Get to know Aspartame and its Impact on the Body

Aspartame is an artificial sweetener made from a combination of two amino acids, namely aspartic acid and phenylalanine. This substance is commonly used to replace the role of sugar in food and drinks. Aspartame has a sweet taste up to 200 times compared to ordinary sugar, but has the same number of calories.

Although much sweeter than sugar, they both have a calorie content of four calories per gram. The sweet taste that is far above sugar makes us only need to consume it in small amounts. With the same calorie content as sugar, but the use of a little, automatically the number of calories that enter the body will be less.

Is this safe artificial sweetener?

When consuming aspartame, the body’s metabolic processes will break it down into methanol. That process also occurs in your body when consuming fruit, juice, fermented drinks, and several other vegetables, so that the metabolic process of aspartame is not a new process for the body. Although it is an artificial sweetener, the use of this substance has been approved by the United States Food and Drugs Association (FDA) as a safe sweetener for consumption since 1981.

In line with the FDA, BPOM also allows the use of aspartame as an artificial sweetener as long as it takes into account the restriction of the amount of intake per day. Even if it is permitted and safe, it does not mean its use does not bring controversy about the adverse effects that may accompany.

According to the Diabetes Self-Management website , the use of aspartame has several negative effects on health. Some of them are methanol poisoning. Methanol poisoning is characterized by symptoms of headache, vertigo , buzzing ears, and weakness. Other adverse effects that may arise are brain damage to cancer . However, there has been no official claim that the artificial sweetener is harmful to the body.

So far, aspartame is the most tested substance. Based on test results, this substance can be consumed by almost everyone, except those born with a rare genetic disorder called phenylketonuria (PKU) . The disorder makes the sufferer’s body unable to break down phenylalanine, so the consumption of artificial sweeteners that contain phenylalanine will certainly have a bad impact.

Aspartame for diabetic patients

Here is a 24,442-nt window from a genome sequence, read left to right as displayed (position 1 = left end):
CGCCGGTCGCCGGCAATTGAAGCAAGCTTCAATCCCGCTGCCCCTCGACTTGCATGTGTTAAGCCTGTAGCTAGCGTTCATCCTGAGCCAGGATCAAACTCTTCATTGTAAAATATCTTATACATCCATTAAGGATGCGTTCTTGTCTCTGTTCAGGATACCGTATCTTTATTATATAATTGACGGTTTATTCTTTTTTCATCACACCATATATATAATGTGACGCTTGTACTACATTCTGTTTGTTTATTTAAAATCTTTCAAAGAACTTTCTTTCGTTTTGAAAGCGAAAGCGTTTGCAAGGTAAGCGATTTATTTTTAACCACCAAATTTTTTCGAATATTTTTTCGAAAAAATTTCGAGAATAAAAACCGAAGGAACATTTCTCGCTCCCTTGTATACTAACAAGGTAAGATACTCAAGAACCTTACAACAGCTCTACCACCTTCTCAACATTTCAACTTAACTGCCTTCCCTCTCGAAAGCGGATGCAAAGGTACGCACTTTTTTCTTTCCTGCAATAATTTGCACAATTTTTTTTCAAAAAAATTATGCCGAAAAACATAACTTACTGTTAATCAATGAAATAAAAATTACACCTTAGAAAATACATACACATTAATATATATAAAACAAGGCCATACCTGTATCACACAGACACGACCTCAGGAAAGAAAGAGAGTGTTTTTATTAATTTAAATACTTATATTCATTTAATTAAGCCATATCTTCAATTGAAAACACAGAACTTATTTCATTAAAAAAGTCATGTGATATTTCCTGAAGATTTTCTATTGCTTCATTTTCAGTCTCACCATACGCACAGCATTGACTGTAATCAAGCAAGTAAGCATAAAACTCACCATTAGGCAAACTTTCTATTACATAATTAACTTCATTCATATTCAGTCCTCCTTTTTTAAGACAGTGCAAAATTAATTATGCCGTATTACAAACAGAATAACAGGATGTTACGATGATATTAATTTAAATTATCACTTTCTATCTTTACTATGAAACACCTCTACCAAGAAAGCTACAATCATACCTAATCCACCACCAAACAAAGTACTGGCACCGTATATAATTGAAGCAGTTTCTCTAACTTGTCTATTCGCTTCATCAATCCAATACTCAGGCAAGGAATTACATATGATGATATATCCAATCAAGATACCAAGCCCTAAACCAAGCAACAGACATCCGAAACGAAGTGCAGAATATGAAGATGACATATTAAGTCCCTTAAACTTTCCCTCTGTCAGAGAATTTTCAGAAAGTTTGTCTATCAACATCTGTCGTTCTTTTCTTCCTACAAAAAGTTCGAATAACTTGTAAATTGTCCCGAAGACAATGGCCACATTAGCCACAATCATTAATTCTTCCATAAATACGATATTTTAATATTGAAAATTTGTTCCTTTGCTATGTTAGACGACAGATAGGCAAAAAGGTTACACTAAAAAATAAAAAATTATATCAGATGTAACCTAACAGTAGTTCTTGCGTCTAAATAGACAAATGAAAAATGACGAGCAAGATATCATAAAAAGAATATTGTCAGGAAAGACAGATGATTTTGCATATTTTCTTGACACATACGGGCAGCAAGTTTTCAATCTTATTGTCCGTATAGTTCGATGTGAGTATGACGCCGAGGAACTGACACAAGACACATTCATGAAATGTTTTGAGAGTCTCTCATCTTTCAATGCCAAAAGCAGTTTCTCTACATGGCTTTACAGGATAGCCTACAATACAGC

Being a person with diabetes means paying attention to the intake of sugar that enters the body. Not only sugar, they also have to control the amount of calories and carbohydrates from the food and drinks consumed.

With a sweetness that reaches 200 times the natural sweetener, aspartame is often chosen by people with diabetes to give sweetness to their food and drinks instead of sugar. By using this artificial sweetener, people with diabetes can still enjoy the sweet taste without worrying about the number of calories that enter.

Although it is safe for diabetics, its use cannot also be given haphazardly. You still have to pay attention to the content that enters the body.

BPOM states that the allowed intake of aspartame is as much as 40 milligrams per kilogram of body weight per day. So, if you weigh 50 kilograms, the amount of sweetener you can consume per day is 2,000 milligrams a day.

Even so, in reality the amount you consume daily is usually only 10 percent of the BPOM recommendation limit. This is because these artificial sweeteners already have a very high sweet taste, so you only need very little.

Some people may feel uncomfortable or hesitant to use aspartame because of its unnatural nature, even though some research has stated it is safe. It is recommended that people with diabetes continue to consult with their physicians regarding the safe use of aspartame along with the recommended dosage per day. Especially if you are going on a diet and replace your natural sugar intake.

 

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